The guide uses three scopes to present examples and case studies: a single port, “including the navigation systems, intermodal connections, and communities that support its ability to move goods”; an MTS port network “which embodies the connectivity of a group of ports and their ability to meet supply chain demands”; and an inland waterway “and the physical infrastructure located along the waterway to support navigation and intermodal transportation.”

It walks users through the pre-assessment phase, which includes identifying stakeholders, challenges, and goals; the design assessment phase, which involves focusing the assessment, developing a data collection strategy, and developing a stakeholder engagement strategy; connecting with resources, or the tools needed to assess; executing the assessment plan; and implementing the findings — communicating the results, assessing contradictory findings, and implementing resilience alternatives.

The guide emphasizes using assessments “to enhance the resilience of a function rather than any one infrastructure system or asset,” taking into account physical, cyber, geographical, and logical dependencies.

“Lifeline services such as power, water, fuel, communications, and emergency response are essential to MTS operations and vice versa,” the guide notes. “Navigation systems, port terminals, and intermodal nodes all rely on a complex web of power, communications, and water systems to operate, but they also provide transportation of equipment and critical products for those sectors. These four functions are linked, and disruptions to one function can have cascading consequences for others.”

The new MTS Guide comes on the heels of the Maritime Cybersecurity Assessment & Annex Guide released by the Coast Guard in January to help Maritime Transportation Security Act (MTSA)-regulated facilities in meeting the Facility Security Assessments (FSA) and Facility Security Plans (FSP) required by MTSA.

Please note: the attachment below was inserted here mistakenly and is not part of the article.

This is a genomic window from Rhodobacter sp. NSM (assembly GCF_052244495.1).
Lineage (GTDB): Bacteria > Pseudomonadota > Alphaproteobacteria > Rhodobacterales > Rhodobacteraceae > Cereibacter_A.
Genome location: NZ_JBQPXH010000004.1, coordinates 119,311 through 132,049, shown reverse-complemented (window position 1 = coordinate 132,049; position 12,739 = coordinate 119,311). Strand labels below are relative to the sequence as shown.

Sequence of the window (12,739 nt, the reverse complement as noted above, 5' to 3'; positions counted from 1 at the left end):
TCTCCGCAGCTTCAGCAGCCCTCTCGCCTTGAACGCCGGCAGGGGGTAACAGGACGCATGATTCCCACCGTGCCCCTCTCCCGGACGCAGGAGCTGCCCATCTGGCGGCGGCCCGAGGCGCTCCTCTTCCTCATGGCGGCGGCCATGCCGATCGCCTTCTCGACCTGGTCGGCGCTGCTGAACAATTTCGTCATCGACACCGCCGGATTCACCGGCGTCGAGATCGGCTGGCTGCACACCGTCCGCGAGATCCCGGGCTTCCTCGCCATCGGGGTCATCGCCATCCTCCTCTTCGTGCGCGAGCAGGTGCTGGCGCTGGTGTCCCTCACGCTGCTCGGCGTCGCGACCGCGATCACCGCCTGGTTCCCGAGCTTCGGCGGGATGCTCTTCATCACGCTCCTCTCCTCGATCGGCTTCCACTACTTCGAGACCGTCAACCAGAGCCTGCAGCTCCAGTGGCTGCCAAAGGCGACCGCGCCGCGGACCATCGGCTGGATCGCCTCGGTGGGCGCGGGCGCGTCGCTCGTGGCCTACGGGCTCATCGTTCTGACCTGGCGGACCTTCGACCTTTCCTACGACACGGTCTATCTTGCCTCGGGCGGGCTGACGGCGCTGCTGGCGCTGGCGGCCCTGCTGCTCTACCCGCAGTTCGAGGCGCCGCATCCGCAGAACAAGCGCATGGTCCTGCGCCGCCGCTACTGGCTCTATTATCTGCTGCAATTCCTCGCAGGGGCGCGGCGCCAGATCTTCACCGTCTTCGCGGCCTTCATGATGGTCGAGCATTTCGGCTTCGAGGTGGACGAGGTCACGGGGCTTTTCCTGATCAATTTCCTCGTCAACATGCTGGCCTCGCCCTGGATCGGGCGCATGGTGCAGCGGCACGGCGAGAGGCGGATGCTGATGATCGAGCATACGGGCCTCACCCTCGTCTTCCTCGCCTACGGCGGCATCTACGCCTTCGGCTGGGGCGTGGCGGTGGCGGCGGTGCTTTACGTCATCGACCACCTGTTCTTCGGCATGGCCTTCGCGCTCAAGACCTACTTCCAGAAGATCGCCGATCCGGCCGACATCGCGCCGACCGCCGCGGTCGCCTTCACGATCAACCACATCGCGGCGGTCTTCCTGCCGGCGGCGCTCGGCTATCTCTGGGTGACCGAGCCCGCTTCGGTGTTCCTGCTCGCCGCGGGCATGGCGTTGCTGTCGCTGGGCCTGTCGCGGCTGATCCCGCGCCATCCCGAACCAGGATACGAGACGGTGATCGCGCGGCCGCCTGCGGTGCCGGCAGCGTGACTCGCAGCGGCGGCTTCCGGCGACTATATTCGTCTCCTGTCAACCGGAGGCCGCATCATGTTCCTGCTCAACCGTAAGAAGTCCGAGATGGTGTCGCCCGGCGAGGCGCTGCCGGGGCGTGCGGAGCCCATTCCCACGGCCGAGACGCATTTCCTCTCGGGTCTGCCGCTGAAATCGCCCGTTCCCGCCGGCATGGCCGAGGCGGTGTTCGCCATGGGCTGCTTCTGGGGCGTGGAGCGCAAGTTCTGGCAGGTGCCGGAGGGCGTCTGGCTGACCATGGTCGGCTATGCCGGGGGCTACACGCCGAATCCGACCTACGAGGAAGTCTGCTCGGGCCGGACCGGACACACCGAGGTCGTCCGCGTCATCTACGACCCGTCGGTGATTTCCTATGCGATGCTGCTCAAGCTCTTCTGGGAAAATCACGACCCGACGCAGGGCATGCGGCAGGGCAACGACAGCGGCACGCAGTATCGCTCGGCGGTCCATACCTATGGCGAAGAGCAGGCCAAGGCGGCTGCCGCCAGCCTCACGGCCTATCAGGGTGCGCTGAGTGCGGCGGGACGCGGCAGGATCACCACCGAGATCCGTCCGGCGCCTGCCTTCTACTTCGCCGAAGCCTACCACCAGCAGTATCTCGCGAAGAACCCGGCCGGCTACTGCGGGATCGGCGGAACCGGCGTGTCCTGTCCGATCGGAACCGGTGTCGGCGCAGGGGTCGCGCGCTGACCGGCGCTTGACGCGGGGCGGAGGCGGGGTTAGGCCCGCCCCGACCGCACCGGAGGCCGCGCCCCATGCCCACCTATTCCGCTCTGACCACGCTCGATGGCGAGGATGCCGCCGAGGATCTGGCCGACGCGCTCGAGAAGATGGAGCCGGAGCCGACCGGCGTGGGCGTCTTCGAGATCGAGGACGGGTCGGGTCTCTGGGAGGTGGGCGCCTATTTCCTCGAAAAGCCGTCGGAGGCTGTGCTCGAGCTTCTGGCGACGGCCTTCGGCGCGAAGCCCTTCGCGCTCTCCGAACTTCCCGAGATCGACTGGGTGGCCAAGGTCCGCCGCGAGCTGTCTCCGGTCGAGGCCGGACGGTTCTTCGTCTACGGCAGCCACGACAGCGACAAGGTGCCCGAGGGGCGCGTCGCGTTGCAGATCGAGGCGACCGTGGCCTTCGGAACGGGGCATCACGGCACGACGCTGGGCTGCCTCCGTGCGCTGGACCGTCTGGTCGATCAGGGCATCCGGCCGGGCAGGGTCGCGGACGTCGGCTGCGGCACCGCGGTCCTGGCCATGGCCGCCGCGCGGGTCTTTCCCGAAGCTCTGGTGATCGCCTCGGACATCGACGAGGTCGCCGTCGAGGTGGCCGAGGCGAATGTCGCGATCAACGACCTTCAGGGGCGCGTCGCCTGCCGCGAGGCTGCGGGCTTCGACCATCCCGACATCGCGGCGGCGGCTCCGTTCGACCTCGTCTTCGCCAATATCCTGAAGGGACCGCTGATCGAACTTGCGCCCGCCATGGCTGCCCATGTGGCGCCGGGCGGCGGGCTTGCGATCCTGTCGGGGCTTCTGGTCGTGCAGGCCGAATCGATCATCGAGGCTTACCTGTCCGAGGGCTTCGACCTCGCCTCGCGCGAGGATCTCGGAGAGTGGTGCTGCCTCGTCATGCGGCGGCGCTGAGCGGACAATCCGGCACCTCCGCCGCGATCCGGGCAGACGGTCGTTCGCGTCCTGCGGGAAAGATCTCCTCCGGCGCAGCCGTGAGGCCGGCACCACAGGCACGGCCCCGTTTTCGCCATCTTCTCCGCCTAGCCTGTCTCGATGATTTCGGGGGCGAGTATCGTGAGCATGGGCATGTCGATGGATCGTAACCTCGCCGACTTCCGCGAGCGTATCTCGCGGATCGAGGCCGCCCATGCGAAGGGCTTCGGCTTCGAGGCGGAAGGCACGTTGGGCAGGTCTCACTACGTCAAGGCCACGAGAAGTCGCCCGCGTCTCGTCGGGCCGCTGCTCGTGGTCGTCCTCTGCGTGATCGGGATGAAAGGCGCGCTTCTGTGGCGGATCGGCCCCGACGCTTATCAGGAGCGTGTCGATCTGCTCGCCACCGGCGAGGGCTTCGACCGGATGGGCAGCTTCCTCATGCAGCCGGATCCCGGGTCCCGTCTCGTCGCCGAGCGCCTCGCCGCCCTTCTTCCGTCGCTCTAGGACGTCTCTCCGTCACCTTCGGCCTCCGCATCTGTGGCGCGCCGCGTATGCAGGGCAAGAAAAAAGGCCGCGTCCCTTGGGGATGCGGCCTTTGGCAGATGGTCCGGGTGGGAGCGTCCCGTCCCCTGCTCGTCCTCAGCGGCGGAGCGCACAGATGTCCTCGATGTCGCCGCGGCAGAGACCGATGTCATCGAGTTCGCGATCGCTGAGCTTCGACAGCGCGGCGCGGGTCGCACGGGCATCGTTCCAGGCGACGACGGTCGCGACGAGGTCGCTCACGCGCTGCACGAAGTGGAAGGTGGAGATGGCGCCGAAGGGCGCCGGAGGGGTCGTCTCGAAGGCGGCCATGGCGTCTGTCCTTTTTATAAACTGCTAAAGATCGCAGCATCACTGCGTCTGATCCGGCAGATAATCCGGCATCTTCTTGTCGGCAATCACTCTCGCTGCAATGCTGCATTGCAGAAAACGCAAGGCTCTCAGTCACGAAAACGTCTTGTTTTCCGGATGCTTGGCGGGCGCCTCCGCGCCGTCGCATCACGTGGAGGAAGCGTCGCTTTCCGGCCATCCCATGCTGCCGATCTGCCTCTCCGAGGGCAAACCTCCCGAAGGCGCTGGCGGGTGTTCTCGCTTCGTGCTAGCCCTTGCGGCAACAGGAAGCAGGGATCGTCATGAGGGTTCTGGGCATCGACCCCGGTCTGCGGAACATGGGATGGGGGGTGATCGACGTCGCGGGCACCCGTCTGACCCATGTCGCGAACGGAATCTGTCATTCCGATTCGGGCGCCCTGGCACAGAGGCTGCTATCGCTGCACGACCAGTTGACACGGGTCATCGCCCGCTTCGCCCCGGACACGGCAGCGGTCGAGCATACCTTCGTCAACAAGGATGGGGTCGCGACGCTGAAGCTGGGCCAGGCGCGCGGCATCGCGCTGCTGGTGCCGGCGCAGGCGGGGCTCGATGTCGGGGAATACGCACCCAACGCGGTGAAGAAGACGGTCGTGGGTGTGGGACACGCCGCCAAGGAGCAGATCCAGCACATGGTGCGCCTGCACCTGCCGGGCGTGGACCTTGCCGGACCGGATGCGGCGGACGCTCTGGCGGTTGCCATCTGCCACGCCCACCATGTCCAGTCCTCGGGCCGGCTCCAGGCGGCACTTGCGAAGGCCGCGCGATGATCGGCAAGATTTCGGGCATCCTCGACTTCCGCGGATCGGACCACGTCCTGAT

A cyber attack on the port environment can compromise physical facility access control systems, manipulate terminal and gate operating systems for the purpose of leaking sensitive supply chain data or facilitating smuggling or cargo theft, stop port operations by compromising the terminal headquarters, compromise operational technology systems such as cranes in a way that leads to loss of life or property, tamper with PNT so that vessels cannot safely navigate a port, and compromise shipboard systems with impacts to safety or cargo.

A U.S. Coast Guard Cyber Command report released in August on cybersecurity trends in the maritime environment said the significance of cyber hygiene, detection, and response “grew exponentially” in 2021 due to a 68 percent increase in reported maritime cyber incidents and USCG efforts to ensure maritime facilities are complying with cyber regulations.

Bridget Johnson
Bridget Johnson is the Managing Editor for Homeland Security Today. A veteran journalist whose news articles and analyses have run in dozens of news outlets across the globe, Bridget first came to Washington to be online editor and a foreign policy writer at The Hill. Previously she was an editorial board member at the Rocky Mountain News and syndicated nation/world news columnist at the Los Angeles Daily News. Bridget is a terrorism analyst and security consultant with a specialty in online open-source extremist propaganda, incitement, recruitment, and training. She hosts and presents in Homeland Security Today law enforcement training webinars studying a range of counterterrorism topics including conspiracy theory extremism, complex coordinated attacks, critical infrastructure attacks, arson terrorism, drone and venue threats, antisemitism and white supremacists, anti-government extremism, and WMD threats. She is a Senior Risk Analyst for Gate 15 and a private investigator. Bridget is an NPR on-air contributor and has contributed to USA Today, The Wall Street Journal, New York Observer, National Review Online, Politico, New York Daily News, The Jerusalem Post, The Hill, Washington Times, RealClearWorld and more, and has myriad television and radio credits including Al-Jazeera, BBC and SiriusXM.